EcoSMART Configuration Screen
As you can see, you have the ability to adjust all six color channels, and then specify the overall brightness at this point in time. What’s very nice is that the light output changes instantly with every slider change so you can immediately eyeball of the light is what you want. If you find a setting that you like, you can save it as a preset, like I did, so that it can be replicated across the rest of the points. At this point, it looks like you have to manually configure each point with your preset, which I did in a short amount of time, but it would be nice to have a “Apply to All” capability in the future. They did a nice job adding the spectrum graph that changes as you control the individual color channels. In theory, you should be able to find the spectrum graph for your favorite bulb, and replicate it by matching the graph on this configuration screen. Lastly, you can optionally define a chance of clouds/storms at any point in time, which would simulate both natural changes by dimming/bursting light.

It’s important to note that not all of these channels are equal when it comes to PAR output. I have measured the PAR of each channel individually at surface with the fixture mounted 14″ above my tank using the default TIR lenses.

Color Channel PAR at Surface Percentage
ALL  483  100%
UV  39  8%
Royal Blue  159  33%
Blue  89 18%
Cool White  153 32%
Green  22  5%
Hyper Red  21  4%

Given that the Royal Blue and Cool White LEDs are both the 5W Cree’s, it’s no surprise to see that those sliders have the biggest impact on overall PAR. The UV, Green, and Red channels have the least, which isn’t surprising given that most plants are green, thus they’re reflecting green light, not absorbing it for photosynthesis. The Blue channel adds a notable amount, but is less powerful than the Royal Blue.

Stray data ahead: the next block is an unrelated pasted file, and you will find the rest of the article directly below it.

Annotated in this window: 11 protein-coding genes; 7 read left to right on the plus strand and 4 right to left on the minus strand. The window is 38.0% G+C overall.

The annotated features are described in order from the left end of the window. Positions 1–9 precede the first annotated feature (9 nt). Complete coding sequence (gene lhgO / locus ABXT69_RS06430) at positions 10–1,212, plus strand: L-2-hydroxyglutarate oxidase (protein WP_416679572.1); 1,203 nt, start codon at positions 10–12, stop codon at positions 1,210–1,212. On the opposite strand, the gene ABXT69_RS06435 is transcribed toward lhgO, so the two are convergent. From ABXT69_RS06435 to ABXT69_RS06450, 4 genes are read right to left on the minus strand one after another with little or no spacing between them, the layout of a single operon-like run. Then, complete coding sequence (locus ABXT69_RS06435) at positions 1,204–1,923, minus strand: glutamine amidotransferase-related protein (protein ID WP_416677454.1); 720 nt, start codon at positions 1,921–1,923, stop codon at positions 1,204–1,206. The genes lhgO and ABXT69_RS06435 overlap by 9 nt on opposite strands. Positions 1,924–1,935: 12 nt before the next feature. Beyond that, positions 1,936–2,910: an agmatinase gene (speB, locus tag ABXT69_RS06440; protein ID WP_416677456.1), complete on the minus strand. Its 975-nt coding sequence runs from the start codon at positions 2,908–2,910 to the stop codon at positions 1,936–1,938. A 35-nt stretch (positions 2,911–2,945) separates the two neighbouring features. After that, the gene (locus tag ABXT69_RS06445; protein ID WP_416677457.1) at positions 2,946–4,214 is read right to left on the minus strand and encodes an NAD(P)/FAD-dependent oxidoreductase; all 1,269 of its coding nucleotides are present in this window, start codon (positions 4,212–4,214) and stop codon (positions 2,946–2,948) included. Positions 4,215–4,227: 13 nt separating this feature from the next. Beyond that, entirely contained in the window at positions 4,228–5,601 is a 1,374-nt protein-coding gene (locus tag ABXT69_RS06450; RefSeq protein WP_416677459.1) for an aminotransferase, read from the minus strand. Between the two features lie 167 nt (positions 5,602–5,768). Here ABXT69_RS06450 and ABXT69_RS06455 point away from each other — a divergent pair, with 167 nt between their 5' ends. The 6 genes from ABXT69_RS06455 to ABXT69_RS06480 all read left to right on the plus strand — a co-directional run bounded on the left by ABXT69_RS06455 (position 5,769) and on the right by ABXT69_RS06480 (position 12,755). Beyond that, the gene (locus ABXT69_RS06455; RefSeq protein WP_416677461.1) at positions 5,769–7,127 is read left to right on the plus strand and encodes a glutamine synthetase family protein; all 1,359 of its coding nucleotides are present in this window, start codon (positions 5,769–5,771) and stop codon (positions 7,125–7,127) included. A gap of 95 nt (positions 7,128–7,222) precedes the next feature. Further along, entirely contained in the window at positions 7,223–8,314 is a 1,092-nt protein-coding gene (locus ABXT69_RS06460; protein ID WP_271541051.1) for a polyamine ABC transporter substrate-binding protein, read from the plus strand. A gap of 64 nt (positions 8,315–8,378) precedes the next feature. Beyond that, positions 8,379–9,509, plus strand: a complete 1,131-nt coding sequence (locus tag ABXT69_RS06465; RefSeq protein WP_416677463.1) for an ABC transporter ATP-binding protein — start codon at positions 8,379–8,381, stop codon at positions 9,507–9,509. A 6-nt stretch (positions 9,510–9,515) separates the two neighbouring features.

Once finished configuring the schedule, you can do a live-preview of your settings simply by clicking the ‘Preview’ button. This is cycle through the schedule, literally changing the output of the light at each point in time.

Ecotech Marine Radion Pro Live Demo

Lastly, the EcoSMART Live portal also has a “Live Demo” section where you can experiment with all of the capabilities of the fixture without affecting your current schedule. This is a great place to play with the different color channels in order to arrive at the right combination before saving it as a preset to use in the schedule. You can also demo the day/night options, various effect modes, or run through the factory demonstration mode that will cycle through everything the light can do.


For my experimentation with the Ecotech Marine Radion Pro fixture, I replaced an old Catalina Aquarium 4x39w HOT5 fixture on my 40G farm tank. As you can see, I have a lot of plants in this tank, requiring a light that is very strong that can penetrate through the plant mass to achieve reasonable PAR levels at the bottom of the tank.

I first mounted the Radion Pro 10″ above the surface and swapped in the wide-angle TIR lenses hoping that the proximity to the water surface combined with the wider lenses would produce evenly spread light at a high level. I also started with the Freshwater Planted Aquarium default configuration in the EcoSmart Live setup utility. With this configuration, the PAR directly under the light was pretty good, roughly 350 at the surface and about 100 at the substrate after pulling back the plants for a clear reading. Unfortunately, the spread was very uneven, with the surface PAR in the corners of the tank measuring 60-90, and the substrate much lower. This configuration wasn’t going to work.